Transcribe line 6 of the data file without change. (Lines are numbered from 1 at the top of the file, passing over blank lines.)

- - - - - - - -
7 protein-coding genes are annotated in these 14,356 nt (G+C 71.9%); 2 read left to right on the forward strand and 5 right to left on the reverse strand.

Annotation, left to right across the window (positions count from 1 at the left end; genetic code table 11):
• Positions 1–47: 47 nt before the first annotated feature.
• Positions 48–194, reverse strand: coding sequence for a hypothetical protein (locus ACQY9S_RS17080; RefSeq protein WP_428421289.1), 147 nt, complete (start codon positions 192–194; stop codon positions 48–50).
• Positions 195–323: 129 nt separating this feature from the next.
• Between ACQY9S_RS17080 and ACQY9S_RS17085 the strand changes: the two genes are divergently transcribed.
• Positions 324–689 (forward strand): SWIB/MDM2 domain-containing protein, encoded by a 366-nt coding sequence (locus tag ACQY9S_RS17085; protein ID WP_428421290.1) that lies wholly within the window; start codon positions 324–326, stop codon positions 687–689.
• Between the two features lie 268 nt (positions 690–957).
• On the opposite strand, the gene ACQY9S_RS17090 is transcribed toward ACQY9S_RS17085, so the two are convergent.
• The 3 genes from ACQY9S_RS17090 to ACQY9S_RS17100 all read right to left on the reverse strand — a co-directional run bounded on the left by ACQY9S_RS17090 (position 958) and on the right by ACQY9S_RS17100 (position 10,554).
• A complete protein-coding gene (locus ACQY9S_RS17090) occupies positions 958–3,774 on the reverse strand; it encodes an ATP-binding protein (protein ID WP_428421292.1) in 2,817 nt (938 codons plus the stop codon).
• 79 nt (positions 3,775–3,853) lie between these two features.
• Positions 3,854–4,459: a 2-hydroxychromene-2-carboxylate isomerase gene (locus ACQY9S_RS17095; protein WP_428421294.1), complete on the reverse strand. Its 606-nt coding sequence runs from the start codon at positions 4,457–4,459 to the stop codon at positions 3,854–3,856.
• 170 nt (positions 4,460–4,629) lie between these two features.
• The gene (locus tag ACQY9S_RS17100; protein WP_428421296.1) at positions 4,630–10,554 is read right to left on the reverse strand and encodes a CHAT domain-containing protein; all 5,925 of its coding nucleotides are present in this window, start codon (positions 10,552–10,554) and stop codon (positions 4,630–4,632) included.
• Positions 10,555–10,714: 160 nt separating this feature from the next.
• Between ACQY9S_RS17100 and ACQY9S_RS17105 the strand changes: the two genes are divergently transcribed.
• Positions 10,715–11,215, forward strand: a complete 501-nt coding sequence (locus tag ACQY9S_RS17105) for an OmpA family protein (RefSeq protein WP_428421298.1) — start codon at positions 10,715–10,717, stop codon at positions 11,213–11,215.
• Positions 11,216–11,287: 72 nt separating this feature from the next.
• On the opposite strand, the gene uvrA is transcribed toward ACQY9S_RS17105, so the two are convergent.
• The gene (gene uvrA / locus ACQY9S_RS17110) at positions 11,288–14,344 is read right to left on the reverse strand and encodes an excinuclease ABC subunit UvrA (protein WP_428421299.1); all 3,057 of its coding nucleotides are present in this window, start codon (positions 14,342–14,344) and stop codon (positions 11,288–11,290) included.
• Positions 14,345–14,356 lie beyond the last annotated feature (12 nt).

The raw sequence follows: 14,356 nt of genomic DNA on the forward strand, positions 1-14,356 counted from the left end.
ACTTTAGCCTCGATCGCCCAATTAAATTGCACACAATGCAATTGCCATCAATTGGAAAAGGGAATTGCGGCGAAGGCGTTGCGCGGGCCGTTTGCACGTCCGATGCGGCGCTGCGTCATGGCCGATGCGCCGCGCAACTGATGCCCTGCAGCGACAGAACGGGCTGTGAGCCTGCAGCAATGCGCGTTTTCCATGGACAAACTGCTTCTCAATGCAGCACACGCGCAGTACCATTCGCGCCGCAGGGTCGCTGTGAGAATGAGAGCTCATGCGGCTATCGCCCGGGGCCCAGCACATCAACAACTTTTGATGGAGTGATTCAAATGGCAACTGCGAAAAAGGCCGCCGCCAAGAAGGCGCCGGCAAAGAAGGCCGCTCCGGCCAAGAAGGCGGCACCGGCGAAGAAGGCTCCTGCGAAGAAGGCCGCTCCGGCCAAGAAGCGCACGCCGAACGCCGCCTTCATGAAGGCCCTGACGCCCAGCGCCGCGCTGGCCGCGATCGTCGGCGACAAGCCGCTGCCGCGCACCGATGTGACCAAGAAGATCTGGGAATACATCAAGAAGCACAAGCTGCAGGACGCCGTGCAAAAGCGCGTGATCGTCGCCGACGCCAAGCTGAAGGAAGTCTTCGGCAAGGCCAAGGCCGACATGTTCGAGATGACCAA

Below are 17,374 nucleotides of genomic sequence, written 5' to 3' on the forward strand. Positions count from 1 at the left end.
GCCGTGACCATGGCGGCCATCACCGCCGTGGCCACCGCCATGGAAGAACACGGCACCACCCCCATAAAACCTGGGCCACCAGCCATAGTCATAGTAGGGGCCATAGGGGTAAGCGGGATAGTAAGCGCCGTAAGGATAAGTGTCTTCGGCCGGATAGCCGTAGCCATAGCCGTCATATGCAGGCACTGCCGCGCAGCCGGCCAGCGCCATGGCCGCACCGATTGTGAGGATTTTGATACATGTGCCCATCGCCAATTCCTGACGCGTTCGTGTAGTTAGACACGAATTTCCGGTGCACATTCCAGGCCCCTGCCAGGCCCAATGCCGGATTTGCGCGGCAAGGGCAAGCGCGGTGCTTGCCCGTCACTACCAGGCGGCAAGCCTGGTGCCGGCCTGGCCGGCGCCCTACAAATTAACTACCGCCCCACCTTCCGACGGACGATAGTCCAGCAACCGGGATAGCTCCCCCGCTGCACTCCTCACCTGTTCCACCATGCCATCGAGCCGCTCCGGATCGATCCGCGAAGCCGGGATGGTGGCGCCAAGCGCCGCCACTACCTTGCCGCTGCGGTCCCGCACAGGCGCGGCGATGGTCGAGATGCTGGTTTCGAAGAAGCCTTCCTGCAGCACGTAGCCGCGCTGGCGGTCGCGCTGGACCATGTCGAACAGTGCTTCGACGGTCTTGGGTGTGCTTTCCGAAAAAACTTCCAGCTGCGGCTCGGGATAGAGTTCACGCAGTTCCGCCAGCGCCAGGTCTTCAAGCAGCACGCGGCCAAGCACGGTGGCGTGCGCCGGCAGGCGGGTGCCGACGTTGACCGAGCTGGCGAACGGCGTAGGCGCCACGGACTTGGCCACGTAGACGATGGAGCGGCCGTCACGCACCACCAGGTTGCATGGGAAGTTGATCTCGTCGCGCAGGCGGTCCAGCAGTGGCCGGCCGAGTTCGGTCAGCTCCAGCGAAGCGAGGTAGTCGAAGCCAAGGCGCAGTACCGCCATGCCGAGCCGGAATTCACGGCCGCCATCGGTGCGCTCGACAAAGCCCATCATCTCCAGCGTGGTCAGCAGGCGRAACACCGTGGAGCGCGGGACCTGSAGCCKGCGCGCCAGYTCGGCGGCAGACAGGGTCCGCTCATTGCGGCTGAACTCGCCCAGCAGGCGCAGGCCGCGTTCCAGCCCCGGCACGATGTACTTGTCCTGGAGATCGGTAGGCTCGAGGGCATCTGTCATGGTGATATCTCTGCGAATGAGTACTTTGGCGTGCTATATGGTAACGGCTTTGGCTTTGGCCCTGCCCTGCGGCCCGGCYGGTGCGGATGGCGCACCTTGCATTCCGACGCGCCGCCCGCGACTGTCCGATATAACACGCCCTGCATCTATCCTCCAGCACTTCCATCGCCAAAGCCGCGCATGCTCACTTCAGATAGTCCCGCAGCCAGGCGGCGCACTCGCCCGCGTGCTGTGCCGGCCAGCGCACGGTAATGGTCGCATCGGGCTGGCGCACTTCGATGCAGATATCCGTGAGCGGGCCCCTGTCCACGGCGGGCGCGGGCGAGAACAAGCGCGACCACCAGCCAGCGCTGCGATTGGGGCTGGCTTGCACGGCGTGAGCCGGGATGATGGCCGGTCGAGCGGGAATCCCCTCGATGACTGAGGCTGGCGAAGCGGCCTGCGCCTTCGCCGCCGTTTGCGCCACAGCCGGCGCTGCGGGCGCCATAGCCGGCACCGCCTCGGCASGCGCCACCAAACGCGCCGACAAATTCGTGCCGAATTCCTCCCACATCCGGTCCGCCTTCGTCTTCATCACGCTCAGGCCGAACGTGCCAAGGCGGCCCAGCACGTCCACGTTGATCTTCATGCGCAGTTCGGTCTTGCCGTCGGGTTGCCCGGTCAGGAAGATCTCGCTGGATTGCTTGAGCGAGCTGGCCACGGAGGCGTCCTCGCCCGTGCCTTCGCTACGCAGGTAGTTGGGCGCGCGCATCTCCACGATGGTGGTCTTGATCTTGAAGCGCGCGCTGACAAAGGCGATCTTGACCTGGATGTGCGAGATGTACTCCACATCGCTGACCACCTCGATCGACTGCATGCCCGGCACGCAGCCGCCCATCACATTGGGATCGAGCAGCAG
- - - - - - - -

• Between ACQY9S_RS17080 and ACQY9S_RS17085 the strand changes: the two genes are divergently transcribed.